Bill English, who is set to become Prime Minister early next week, has unveiled an improved set of Budget surplus forecasts and plans to increase capital spending allowances by NZ$5.4 billion over the next four years.
Speaking on the eve of a National caucus leadership vote next Monday, English said he was in active discussions with Housing New Zealand about its capital needs for ramping up its house building programme in Auckland. More than 23 National MPs have now pledged their support for English. He needs 30 to win in the Caucus of 59.
He also named Steven Joyce as his preferred Finance Minister in the news conference for the new Budget figures.
Here are the key details from the release of the Half Yearly Economic and Fiscal Update (HYEFU):
Treasury forecast an Operating Balance Excluding Gains and Losses (OBEGAL) surplus of NZ$473 million in the current 2016/17 year. That was down from the Treasury's May 2016 forecast for a surplus of NZ$700 million because around NZ$1 billion worth of Kaikoura earthquake rebuild costs more than offset the effects of stronger than expected economic growth. Treasury forecast OBEGAL surpluses would build to NZ$8.5 billion by 2020/21.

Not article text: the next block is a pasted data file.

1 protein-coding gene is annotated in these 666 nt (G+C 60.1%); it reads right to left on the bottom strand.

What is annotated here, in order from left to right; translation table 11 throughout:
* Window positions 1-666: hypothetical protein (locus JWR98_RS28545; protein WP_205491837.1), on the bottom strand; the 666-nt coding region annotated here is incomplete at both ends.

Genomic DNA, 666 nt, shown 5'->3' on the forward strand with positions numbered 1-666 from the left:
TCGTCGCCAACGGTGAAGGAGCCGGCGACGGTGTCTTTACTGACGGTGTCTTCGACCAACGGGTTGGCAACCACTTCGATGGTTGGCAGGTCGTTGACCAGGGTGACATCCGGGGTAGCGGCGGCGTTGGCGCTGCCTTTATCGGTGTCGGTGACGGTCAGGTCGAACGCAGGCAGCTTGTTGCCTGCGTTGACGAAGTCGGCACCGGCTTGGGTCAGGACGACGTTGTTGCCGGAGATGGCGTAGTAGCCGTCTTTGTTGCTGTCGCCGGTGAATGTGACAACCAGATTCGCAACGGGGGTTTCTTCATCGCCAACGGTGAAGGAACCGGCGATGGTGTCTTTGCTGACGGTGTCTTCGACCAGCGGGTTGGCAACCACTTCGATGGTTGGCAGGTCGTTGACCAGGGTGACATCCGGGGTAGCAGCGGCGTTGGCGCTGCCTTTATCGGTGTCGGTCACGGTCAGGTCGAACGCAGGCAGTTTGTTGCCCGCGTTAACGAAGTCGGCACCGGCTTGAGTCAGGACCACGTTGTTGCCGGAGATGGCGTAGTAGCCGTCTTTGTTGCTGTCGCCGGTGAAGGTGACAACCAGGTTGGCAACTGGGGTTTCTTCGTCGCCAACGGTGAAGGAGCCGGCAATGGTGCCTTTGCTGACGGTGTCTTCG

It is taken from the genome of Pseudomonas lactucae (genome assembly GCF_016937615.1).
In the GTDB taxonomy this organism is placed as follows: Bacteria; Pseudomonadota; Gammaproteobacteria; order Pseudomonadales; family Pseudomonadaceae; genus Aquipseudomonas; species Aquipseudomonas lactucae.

Treasury ramped up its forecasts for economic growth and migration in the years ahead, which increased the expected nominal GDP by NZ$23.7 billion and expected tax revenues by NZ$6.6 billion from Treasury's May forecasts over the next four years.
English increased the Government's capital allowance to NZ$3 billion from NZ$900 million in 2016/17, and to NZ$2 billion a year in the following three years from NZ$900 million forecast in May. The total increase in the capital allowance for infrastructure spending was NZ$5.4 billion over the next four years.
Treasury forecast net Kaikoura earthquake costs of NZ$1 billion in 2016/17, with costs to the Government over the forecast period of NZ$2-3 billion.
The Government kept its operating allowances for ongoing new operating spending at NZ$1.5 billion.
English said in his Budget statement that quake repairs and debt repayment were a higher priority than tax cuts, and that any tax cuts would be aimed at low to middle income earners.
The New Zealand Debt Management Office (NZDMO) increased its gross bond issuance plans for 2016/17 by NZ$1 billion to NZ$8 billion, with plans for a 2040 bond that was inflation-linked before the end of 2016/17.
Treasury increased its net migration forecast increased to 20,000 a year by 2020/21 from 12,000 total in its May budget. The overall increase in net migration from the May Budget over the next four years was 65,000.
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